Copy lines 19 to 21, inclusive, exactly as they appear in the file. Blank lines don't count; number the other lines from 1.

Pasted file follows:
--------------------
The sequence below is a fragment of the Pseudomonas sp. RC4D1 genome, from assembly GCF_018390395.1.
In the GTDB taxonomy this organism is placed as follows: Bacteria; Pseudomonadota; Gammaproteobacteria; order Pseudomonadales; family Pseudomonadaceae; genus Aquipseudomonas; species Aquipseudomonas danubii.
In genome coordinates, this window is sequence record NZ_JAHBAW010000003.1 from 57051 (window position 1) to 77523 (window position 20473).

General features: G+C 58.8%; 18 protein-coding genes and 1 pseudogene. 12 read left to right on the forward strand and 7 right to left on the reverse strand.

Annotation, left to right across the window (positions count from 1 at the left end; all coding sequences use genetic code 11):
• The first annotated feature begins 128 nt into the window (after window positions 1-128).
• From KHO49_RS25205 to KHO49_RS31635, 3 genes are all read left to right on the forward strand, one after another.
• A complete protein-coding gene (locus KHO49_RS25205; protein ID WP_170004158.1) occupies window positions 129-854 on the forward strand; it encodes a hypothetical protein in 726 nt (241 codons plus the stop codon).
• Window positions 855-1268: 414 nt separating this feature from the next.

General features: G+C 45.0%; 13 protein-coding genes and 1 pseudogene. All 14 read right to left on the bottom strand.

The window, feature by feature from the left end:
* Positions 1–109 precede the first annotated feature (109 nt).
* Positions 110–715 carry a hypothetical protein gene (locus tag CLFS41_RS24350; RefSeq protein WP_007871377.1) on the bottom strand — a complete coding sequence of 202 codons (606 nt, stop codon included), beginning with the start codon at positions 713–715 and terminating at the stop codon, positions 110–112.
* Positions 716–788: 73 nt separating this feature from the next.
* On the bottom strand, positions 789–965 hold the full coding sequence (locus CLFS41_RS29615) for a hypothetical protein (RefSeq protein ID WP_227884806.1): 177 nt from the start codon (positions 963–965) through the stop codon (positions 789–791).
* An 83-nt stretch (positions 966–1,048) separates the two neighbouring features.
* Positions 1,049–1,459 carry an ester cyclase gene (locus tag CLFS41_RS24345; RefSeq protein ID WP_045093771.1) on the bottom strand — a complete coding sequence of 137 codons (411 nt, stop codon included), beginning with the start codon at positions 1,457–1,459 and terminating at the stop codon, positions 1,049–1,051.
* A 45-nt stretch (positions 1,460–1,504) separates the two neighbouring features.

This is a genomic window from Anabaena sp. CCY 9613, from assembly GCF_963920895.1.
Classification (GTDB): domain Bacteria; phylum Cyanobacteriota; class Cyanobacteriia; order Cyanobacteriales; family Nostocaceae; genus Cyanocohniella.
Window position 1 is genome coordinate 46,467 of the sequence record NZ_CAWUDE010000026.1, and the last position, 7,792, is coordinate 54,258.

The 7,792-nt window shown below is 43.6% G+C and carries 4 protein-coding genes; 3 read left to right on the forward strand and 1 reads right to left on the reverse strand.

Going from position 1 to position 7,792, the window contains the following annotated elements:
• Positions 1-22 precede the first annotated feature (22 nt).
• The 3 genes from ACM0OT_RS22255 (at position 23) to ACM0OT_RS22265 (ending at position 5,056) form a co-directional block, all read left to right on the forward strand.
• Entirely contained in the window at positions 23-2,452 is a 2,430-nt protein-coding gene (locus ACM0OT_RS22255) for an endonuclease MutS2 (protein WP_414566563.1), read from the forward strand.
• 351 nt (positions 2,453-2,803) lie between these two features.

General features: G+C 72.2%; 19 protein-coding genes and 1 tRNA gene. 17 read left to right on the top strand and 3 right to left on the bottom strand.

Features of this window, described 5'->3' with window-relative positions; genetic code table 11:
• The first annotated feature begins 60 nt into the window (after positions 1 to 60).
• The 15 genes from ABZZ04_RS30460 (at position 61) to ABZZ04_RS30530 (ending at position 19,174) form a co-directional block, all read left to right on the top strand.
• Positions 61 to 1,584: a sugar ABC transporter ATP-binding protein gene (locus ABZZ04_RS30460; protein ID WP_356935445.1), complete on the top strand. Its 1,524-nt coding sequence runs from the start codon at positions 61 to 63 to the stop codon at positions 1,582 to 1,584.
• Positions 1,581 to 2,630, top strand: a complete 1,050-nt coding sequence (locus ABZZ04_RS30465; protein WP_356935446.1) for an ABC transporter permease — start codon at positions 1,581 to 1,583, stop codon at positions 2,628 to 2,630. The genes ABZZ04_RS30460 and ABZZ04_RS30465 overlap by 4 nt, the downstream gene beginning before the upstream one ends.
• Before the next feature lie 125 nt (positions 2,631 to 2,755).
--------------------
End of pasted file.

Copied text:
This is a genomic window from Anabaena sp. CCY 9613, from assembly GCF_963920895.1.
Classification (GTDB): domain Bacteria; phylum Cyanobacteriota; class Cyanobacteriia; order Cyanobacteriales; family Nostocaceae; genus Cyanocohniella.
Window position 1 is genome coordinate 46,467 of the sequence record NZ_CAWUDE010000026.1, and the last position, 7,792, is coordinate 54,258.